• synonyms


  1. a sharp, hard, nonresonant sound, like that produced by two pieces of metal striking, one against the other: the clank of chains; the clank of an iron gate slamming shut.
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verb (used without object)
  1. to make such a sound.
  2. to move with such sounds: The old jalopy clanked up the hill.
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verb (used with object)
  1. to cause to make a sharp sound, as metal in collision: He clanked the shovel against the pail.
  2. to place, put, set, etc., with a clank: to clank the cell door shut.
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Origin of clank

First recorded in 1605–15, clank is from the Dutch word klank sound
Related formsclank·ing·ly, adverbclank·ing·ness, nounclank·less, adjective
Dictionary.com Unabridged Based on the Random House Unabridged Dictionary, © Random House, Inc. 2018

Related Words


Examples from the Web for clanking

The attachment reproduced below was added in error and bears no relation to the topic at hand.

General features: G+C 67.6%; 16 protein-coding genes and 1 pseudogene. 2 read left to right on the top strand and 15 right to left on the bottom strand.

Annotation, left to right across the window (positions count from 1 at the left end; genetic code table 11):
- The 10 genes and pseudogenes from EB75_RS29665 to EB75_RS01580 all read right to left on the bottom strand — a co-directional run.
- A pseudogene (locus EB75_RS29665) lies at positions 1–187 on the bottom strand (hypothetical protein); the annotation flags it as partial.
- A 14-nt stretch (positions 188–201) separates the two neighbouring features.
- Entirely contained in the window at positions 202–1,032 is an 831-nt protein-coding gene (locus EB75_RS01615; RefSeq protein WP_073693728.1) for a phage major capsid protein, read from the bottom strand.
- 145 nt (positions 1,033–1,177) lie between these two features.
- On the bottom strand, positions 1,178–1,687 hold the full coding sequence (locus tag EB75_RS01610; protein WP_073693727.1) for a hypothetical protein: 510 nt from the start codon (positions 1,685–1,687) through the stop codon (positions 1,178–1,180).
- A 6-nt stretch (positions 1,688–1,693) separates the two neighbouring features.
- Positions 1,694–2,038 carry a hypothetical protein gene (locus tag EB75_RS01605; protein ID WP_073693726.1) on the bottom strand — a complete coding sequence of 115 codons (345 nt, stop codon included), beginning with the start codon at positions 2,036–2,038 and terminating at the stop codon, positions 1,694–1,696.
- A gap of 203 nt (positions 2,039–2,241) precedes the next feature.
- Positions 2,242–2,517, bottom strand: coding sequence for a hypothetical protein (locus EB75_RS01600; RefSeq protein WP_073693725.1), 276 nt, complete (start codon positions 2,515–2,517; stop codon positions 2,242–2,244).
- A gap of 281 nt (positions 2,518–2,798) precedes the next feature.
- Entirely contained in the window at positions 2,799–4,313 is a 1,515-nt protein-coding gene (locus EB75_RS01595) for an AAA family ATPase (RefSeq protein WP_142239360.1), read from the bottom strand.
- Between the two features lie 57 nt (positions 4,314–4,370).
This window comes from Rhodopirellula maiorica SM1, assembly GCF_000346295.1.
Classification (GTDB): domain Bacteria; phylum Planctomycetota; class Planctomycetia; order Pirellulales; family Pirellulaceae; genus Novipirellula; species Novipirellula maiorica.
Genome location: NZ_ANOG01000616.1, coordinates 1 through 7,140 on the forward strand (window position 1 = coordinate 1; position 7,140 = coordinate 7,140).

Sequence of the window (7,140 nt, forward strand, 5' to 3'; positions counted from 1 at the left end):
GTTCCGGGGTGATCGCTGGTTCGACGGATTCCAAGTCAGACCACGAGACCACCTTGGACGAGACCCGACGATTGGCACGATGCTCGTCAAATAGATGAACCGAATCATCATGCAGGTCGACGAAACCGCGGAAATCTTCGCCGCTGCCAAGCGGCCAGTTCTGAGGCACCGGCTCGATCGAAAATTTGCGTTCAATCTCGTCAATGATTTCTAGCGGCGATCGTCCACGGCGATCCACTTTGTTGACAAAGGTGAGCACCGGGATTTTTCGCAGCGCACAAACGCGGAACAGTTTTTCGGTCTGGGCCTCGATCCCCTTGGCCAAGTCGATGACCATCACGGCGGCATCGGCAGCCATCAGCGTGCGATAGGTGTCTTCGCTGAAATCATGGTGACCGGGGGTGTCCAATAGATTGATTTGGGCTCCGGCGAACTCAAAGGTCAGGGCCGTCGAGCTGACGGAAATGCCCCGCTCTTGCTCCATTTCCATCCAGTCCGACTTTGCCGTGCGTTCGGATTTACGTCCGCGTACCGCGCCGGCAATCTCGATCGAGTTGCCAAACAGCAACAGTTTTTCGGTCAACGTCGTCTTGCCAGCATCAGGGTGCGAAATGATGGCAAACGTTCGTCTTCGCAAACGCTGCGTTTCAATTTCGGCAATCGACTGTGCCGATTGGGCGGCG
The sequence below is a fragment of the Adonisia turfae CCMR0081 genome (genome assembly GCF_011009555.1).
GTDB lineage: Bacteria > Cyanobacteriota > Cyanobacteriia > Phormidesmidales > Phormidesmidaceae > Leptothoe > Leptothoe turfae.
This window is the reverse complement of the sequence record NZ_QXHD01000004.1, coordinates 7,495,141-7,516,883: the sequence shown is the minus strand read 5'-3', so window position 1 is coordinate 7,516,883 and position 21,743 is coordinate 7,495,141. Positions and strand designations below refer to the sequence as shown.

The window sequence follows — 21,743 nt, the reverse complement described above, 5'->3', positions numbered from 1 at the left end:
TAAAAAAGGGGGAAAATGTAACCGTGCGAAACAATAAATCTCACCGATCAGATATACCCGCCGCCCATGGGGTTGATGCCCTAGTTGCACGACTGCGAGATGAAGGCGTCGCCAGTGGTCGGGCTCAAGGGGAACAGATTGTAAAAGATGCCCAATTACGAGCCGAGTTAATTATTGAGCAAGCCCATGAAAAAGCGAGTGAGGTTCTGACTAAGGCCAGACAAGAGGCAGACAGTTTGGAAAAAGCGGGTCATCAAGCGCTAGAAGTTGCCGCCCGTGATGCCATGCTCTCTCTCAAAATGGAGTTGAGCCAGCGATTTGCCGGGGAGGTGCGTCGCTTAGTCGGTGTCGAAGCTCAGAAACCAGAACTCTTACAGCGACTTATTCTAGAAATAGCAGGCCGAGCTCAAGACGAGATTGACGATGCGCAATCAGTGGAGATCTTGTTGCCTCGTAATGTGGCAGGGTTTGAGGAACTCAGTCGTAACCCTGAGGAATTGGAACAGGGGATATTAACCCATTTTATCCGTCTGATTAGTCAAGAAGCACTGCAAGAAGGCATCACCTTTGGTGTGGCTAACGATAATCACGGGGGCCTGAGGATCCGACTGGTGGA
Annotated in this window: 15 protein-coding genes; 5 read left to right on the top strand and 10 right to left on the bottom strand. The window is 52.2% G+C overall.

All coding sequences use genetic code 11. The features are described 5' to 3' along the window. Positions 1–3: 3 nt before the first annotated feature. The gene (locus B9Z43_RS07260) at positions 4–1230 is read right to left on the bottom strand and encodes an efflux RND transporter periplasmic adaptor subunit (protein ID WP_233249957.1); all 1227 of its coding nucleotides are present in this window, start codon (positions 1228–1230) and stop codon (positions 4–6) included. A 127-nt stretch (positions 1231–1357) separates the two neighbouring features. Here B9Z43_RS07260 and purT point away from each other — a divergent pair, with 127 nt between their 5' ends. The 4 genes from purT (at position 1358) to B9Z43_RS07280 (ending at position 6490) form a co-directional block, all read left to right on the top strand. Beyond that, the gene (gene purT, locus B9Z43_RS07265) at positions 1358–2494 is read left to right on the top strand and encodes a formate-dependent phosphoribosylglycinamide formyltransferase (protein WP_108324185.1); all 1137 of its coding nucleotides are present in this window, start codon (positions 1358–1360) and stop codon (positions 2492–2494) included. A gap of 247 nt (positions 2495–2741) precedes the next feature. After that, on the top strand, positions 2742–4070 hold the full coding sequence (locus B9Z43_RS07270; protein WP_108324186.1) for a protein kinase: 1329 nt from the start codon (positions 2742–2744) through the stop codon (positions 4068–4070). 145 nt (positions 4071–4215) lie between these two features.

Historical Examples

  • From morning until night, rush'd down the clanking guillotine.

    Blackwood's Edinburgh Magazine, No. 327


  • They had wrapped the links of the chain in grass and leaves, so that no clanking was heard.

    Welsh Fairy Tales

    William Elliott Griffis

  • A wheezing and coughing and clanking of keys interrupted the proceedings.

    The Channings

    Mrs. Henry Wood

  • Presently there came the gentlest of impacts and then a clanking sound.

    Pariah Planet

    Murray Leinster

  • Philip could hear no more for the puffing of the steam and the clanking of the chains.

    The Manxman

    Hall Caine

British Dictionary definitions for clanking


  1. an abrupt harsh metallic sound
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  1. to make or cause to make such a sound
  2. (intr) to move or operate making such a sound
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Derived Formsclankingly, adverb

Word Origin

C17: of imitative origin
Collins English Dictionary - Complete & Unabridged 2012 Digital Edition © William Collins Sons & Co. Ltd. 1979, 1986 © HarperCollins Publishers 1998, 2000, 2003, 2005, 2006, 2007, 2009, 2012

Word Origin and History for clanking



1610s, perhaps echoic, perhaps a blend of clang (v.) and clink (v.), perhaps from a Low German source (cf. Middle Dutch clank, Dutch klank, Old High German klanc, Middle Low German klank, German Klang).

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1650s, from clank (v.). Reduplicated form clankety-clank attested from 1895.

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Online Etymology Dictionary, © 2010 Douglas Harper